I'm dog tired, and I know for a fact that my Seestor is sick as a goat. I called her today for a quick chat and to coordinate holiday plans, and she sounded like she had a pot of bubbly oatmeal in her lungs. That can't be good. Or appetizing.
So, no matter what you do here, you must go to my Seestor's blog and at least post a get well comment, if not a kudos that she is even dragging her oatmeal infested body to the computer to NaBloPoMo today.
The gimmick today is that The Ugly Sisters answer a Get To Know Us autobiographical question.
Acting as muse will be the blog To Our Children's Children which just so happens to be the title of a book by the same name by author Bob Greeen. It's a book of questions that are meant to act as a guide and memory jogger when writing your own autobiography.
Which I suppose is redundant. If you were writing someone else's autobiography, you'd be sitting in a more comfy chair, or perhaps wearing larger shoes.
Anyway, the folks on the autobiography blog not only went about answering the questions, but they were every so helpful in listing the questions, too. Now that seems a bit problematic copyright-wise, but I swear, I already bought the book a few years ago. It's...somewhere. In some box, I think. I'll look for it later.
(This was supposed to be short, yes?)
Okay...so a question from chapter three, The House Of Your Growing Up. Then I really need to get to bed or spend time with my husband. Uhhhhh....I mean.....
What was your bedroom like? Did you share it with your siblings, or did you have it to yourself? Can you remember the carpeting, the wallpaper , the pictures that hung? What did you do to make it your own? Put pictures up of your favorite stars, paint the walls a certain color?
My bedroom was on the second floor, in the front of the house, overlooking the main drag through town. My room was roughly13' x 10', and when I was about 10 years old, my father covered all four walls with pine-board panneling and stained the boards white. Having thick pine boards covering your walls makes a fabulous room-sized bulletin board, and I had every square inch covered with horse pictures, some from books and some that I had drawn. At one point, there may have been a poster of Elton John or David Cassidy. Maybe a cover from the DYNAMITE magazine with John Travolta as Vinny Barbarino.
The floor were hardwood planking with little wooden button thingies that would pop out and make my mother go nutso trying to keep track of the buttons.
My sister and I each had our own bedroom; however, I hated to sleep by my lonesome. Especially since my bedroom was right next to the attic door. Right now that attic is chock-a-block full of old magazines and books and toys and QVC boxes, but back in the '70s, both Rosemary's Baby and the girl from the Exorcist lived in that attic.
My sister couldn't honestly care less if she slept in the same room as me or if she slept alone in her own room. She had some sort of Demontor-B-Gone spray, and she never shared. However, whenever I was being particularly horrible to her (as older sisters will often be), my Seestor would take me out at the shins by declaring that she would not sleep in my room with me that night, nor would I be welcome in her room.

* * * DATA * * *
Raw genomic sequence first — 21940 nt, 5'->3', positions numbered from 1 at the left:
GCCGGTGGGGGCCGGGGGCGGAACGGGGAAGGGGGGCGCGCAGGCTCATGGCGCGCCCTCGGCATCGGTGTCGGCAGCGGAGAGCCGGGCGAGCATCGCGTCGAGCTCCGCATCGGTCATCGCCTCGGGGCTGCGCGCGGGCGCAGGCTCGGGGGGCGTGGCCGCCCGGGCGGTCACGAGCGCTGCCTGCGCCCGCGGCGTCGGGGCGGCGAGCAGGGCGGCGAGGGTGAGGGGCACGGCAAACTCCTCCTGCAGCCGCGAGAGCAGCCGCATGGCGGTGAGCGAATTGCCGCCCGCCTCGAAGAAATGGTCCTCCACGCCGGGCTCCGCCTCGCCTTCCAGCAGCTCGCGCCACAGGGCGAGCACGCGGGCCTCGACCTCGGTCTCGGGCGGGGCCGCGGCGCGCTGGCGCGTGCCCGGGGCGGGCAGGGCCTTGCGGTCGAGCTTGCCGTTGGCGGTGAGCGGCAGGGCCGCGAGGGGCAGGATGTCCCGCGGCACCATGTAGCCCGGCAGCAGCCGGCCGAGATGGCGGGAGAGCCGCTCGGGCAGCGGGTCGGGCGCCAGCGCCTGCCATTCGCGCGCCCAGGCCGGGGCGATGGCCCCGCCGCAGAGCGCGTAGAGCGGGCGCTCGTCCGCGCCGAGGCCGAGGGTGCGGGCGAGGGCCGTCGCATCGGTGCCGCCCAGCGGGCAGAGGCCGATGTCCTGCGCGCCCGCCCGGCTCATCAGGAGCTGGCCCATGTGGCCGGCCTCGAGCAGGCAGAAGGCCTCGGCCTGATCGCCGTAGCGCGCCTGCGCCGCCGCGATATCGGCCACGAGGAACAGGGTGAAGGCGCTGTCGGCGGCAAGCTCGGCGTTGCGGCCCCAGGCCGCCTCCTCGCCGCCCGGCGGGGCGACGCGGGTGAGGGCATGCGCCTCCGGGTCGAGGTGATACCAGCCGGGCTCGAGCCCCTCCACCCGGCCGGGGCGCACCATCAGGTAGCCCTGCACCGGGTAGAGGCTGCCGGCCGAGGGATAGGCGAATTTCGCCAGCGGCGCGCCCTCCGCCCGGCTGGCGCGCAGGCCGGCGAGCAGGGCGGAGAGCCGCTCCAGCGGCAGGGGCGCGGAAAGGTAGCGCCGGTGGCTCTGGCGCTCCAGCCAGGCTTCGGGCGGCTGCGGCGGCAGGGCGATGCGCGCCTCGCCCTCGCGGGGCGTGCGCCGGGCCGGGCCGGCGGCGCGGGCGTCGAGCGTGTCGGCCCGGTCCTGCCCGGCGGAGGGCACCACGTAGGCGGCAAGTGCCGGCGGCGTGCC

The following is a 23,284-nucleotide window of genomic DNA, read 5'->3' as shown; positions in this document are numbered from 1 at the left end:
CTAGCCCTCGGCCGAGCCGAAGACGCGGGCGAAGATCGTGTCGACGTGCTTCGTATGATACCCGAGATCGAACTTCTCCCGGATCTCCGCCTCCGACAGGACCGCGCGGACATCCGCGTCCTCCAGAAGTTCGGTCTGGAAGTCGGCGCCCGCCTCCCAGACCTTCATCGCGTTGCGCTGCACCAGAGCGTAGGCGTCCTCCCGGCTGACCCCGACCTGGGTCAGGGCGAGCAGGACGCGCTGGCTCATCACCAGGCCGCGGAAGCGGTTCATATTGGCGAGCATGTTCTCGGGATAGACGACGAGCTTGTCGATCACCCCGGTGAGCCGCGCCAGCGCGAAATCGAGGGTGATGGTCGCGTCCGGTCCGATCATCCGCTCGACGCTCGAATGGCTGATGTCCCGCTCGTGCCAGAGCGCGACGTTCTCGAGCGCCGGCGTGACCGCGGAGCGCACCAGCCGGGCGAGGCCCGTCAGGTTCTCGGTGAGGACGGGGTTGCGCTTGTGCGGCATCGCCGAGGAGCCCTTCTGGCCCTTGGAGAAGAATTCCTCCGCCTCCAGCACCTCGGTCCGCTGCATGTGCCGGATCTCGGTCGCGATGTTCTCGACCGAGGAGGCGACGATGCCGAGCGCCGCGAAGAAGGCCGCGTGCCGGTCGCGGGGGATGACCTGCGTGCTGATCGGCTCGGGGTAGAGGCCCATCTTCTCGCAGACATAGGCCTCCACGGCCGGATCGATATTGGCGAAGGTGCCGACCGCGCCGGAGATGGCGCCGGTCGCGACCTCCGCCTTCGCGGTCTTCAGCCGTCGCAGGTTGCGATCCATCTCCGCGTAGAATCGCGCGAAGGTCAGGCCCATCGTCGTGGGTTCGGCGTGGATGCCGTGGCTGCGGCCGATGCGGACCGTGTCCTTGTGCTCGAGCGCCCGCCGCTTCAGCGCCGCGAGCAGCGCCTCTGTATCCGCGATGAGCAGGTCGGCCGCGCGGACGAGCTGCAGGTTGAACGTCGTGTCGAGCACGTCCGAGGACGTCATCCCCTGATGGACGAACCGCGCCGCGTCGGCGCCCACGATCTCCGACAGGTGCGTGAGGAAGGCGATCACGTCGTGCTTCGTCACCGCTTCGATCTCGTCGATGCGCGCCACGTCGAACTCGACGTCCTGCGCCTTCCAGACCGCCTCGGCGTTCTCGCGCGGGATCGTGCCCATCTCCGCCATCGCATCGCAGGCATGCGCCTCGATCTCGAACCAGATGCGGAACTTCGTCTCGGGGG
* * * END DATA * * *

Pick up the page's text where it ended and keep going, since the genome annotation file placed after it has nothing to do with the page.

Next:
She would, in effect, feed me to the monsters.
And there was no bargaining with her.
For a child so blond and dimpled, she had an iron spine when it came to doling out logical consequences to her weenie older sister.
However, the following night, I would be back in her good graces, and we'd room together and jump on the brass bed and snort and laugh and pedal our footie-pajamaed feet under the acrylic blankets making static electricity sparks shoot through the darkness like miniature bottle-rockets, until we could hear the THUMP THUMP THUMP of my father stomping meaningfully up the stairs, down the hallway, and then firmly pushing open the door to reprimand us in what was his best attempt at an Angry Dad voice:
"NOW GET TO SLEEP, YOU TWO. AND HEY, THIS TIME I MEAN IT. NO MORE GOOFING OFF. NOW C'MON. GET TO BED. SCHOOL TOMORROW."
Before our dad had even opened the door, my sister and I would plop our heads into the pillows and close our eyes tight and pretend to be asleep. And we'd continue the sleep-charade while he was standing there trying to play the Bad Cop. (Which he did very badly. Our dad could be loud, but he was not very threatening. Sort of like an angry Bill Murray. Give me a break.)
For a few moments after he'd left, my sister and I would still pretend to be asleep even though both of us knew darn tootin' that other was wide awake and trying hard not to snort. We'd hear our dad thump back down the stairs, hear the French doors to the living room squeak open with a few notes of the Hawaii Five-O theme song drifting up to the second floor, and then all would be quiet in the dark bedroom.
The super-quiet of two girls holding their breath because they both knew that the next sound either of them made - the next gulp, the next sniffle, the next half-syllable - would cause the other sister to bust up laughing and shaking in uncontrollable fits, causing the brass bed to wobble and bang on the hardwood floor, causing even louder lauging and maybe even some peeing, causing a quick repeat of the THUMP THUMP THUMP up the stairs.
So we both lay there, holding our breath.
Holding our breath...
So there's a bit about my childhood bedroom.
There's more, of course, but I really need to go visit with my husband and watch some television or something. All this writing is making me think too hard all at once, and I don't want to have some sort of reaction like brain hives or something.
Join us tomorrow for the Ugly Sister Best Of Awards.
And go tell my Seestor to feel better. Demand it of her. She'll listen to you.
LATE NIGHT BONUS! Click here. You won't be sorry.